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Survey: Most Better Jewelers Remain Confident Despite Pandemic |  April 08, 2020 (0 comments)


Merrick, NY—By and large, upscale jewelers remain cautiously optimistic about the post-pandemic future. A survey conducted April 6-8 by The Centurion Newsletter asked jewelers about a variety of topics, including business, layoffs, and their own financial health. Left: A common sign around the nation. Image, Getty.

Obviously, business has fallen off a proverbial cliff: 99% of Centurion respondents said their business is either non-existent—or if they’re doing any business it’s dramatically less than it would have been otherwise. 

Slightly over 84% of respondents report their physical stores are currently closed, and the majority don’t anticipate being able to open until the end of April or early May. Some, however, are fully expecting to have to remain closed into June or even July. 

12% of respondents will open by appointment only, while 2.5% are open to anyone but with reduced hours. Only 1% of respondents are operating normally. 

But despite the restrictions, there is good news: better retail jewelers seem to be in strong financial shape overall. While jewelers are understandably concerned, most feel confident about both their own personal financial wellbeing and about business coming back after the crisis passes. And even in a crisis of this magnitude, outliers do exist: one respondent says they’re doing dramatically more business since this began.

Confidence. 61% of respondents are confident that business will rebound when the pandemic is over. The difference is in how soon they believe it will happen: 12% are “very” confident and expect an immediate rebound as soon as restrictions are lifted. But the majority (49%) are more reserved: they’re “somewhat” confident that business will pick up, but they don’t expect the rebound to happen right away—at least not for jewelers.

“There’ll be pent-up demand, but not quite sure [it’ll be] for jewelry. Business will rebound, but when?” asks one mid-Atlantic region jeweler.

Still, it should be noted that over one fourth (28%) of respondents are not feeling much confidence at all. 23% of those believe it’s going to be at least a year or longer before business rebounds, and 5% say people are underestimating the damage to the economy and are worried that the road back will be much more difficult than anticipated.

How Confident Are You That Business Will Rebound Quickly After The Pandemic?

In terms of their own financial position, the news is good. An overwhelming majority of respondents—over 92%—are comfortable that they and their businesses will survive. Indeed, one third report their financial reserves are excellent and they’re comfortably well-positioned to survive even a prolonged pandemic situation.

60% say they’re in good shape with enough financial reserves to weather a short-term crisis, but warn that a prolonged crisis will start impacting their business’s financial health.

7% of respondents, however, are very worried their businesses won’t survive or they’re waiting to see if the federal programs like PPP and CARES Act loans can help ensure their survival. 

How Confident Are You That Your Own Business Will Survive This Crisis?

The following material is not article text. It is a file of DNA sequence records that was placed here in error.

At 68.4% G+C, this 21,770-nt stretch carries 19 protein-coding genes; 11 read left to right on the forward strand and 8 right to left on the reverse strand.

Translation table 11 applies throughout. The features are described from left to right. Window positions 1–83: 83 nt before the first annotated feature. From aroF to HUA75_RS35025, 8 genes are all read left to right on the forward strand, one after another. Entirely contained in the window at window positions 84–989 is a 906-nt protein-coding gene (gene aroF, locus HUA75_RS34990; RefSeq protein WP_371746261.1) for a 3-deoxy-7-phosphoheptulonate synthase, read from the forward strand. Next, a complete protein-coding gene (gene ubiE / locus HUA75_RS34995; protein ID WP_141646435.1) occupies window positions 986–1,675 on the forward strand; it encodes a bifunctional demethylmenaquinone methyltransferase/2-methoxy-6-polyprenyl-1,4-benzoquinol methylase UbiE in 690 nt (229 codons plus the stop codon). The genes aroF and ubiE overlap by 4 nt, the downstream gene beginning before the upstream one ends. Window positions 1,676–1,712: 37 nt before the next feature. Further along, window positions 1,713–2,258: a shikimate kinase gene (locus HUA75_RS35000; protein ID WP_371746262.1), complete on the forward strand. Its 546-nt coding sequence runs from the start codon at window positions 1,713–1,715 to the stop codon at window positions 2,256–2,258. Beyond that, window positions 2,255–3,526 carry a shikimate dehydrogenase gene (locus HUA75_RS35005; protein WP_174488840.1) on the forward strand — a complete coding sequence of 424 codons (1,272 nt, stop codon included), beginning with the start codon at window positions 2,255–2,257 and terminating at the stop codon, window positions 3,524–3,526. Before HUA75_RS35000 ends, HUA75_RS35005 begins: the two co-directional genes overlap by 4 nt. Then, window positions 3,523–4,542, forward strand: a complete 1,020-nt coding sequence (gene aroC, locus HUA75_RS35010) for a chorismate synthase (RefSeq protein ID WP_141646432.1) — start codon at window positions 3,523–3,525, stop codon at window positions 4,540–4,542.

Staff and retirement. As the nation’s unemployment numbers skyrocket, jewelers are doing their best to hang onto valued employees. 

Slightly more than half (51%) of respondents say they’re currently paying their employees a full salary and benefits even with their stores closed. The majority say they’ll do it as long as possible but acknowledge they’ll have to reassess in the event of prolonged closure—and one indicated layoffs will begin next week. Some are paying reduced salaries, or health insurance but no salaries, and some are waiting for the federal PPP loans to pay their staffs. 

And luckily for the employees of 16% of our respondents, they plan to keep paying their staffs’ full salaries and benefits indefinitely. In the words of one Arizona jeweler, “We’ll keep our team together!”

Over 30% have placed staff on furlough with the hope of rehiring them when the crisis is over or have cut some staff and retained others. Only a few have laid off staff with no expectations to rehire.

Finally, given the age of many independent jewelers, the crisis has sparked questions about whether some will just hang up their loupes and call it a day. We asked, “If you were starting to think about retirement, will this crisis change your plans?” 

In total, 70% of respondents said no, the COVID-19 crisis won’t push them into retirement. For most, retirement hasn’t even crossed their mind, but 25% said they had been thinking about it and those plans have now changed. For most of those, it’s financial: the stock market crash impacted their investments enough that they now need to delay retirement for a few years or, in the case of a few, are afraid they may not be able to retire at all. 

“I’m actually afraid to look at our accounts. I’d rather not have a heart attack in the middle of all this,” quipped one.

A few respondents who had been planning to retire soon have changed their minds because being confined to home made them realize they’re not ready to give up working.

But about 11% said they’re now more eager than ever to retire and about 9% either haven’t made up their minds or they plan to look at alternative methods of working that are still active but less intense. 

Next week: how and what jewelers are selling through the crisis. 

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